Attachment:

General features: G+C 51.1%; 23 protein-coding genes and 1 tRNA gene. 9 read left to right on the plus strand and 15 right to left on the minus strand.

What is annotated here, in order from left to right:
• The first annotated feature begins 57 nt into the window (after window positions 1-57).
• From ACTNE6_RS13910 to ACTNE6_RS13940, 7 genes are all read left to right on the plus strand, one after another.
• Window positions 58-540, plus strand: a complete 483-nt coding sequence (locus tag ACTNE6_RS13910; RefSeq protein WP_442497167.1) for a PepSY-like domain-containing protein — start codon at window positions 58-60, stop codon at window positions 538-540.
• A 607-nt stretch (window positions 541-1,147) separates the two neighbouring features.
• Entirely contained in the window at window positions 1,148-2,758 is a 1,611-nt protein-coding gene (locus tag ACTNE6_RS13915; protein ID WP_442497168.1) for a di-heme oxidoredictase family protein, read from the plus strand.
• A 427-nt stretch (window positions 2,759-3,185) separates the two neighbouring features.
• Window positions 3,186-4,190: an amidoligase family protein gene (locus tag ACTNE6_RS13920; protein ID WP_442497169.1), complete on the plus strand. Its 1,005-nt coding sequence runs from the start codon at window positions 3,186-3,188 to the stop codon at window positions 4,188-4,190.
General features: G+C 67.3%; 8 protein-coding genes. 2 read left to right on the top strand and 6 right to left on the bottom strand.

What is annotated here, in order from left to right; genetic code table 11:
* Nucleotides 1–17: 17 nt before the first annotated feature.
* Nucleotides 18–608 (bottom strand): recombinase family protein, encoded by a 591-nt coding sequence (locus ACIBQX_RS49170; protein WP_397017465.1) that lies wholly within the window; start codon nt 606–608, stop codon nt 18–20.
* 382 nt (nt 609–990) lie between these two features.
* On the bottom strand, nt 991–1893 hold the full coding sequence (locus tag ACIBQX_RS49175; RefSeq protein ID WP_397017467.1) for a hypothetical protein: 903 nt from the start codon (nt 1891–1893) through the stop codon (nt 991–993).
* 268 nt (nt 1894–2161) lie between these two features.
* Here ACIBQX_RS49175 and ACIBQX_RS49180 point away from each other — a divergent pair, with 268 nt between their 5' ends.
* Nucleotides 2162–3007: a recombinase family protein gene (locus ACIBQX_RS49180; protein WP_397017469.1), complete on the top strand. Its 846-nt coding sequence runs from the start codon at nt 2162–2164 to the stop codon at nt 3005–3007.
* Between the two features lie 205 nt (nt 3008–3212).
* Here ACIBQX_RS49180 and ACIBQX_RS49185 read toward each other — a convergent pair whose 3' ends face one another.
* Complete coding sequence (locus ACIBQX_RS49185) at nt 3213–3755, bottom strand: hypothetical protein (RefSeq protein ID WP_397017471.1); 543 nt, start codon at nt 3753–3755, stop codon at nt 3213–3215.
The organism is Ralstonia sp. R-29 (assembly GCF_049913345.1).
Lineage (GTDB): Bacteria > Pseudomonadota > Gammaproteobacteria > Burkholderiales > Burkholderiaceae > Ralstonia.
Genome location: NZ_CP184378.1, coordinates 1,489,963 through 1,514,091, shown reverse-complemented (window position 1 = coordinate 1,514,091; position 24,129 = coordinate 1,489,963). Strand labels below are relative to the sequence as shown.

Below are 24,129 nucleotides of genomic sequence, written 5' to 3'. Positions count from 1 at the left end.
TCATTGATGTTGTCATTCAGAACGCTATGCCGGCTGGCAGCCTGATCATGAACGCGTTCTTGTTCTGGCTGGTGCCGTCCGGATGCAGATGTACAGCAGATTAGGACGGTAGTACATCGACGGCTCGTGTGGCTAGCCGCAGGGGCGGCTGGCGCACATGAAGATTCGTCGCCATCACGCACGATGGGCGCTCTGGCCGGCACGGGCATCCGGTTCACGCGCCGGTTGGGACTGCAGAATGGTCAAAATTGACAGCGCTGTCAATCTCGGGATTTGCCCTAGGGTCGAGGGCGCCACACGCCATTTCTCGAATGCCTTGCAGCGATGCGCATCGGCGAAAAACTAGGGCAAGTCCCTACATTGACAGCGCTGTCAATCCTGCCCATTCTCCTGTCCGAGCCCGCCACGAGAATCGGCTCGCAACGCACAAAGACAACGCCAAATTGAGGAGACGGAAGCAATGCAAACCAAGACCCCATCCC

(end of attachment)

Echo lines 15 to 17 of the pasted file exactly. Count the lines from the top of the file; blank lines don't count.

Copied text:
* On the bottom strand, nt 991–1893 hold the full coding sequence (locus tag ACIBQX_RS49175; RefSeq protein ID WP_397017467.1) for a hypothetical protein: 903 nt from the start codon (nt 1891–1893) through the stop codon (nt 991–993).
* 268 nt (nt 1894–2161) lie between these two features.
* Here ACIBQX_RS49175 and ACIBQX_RS49180 point away from each other — a divergent pair, with 268 nt between their 5' ends.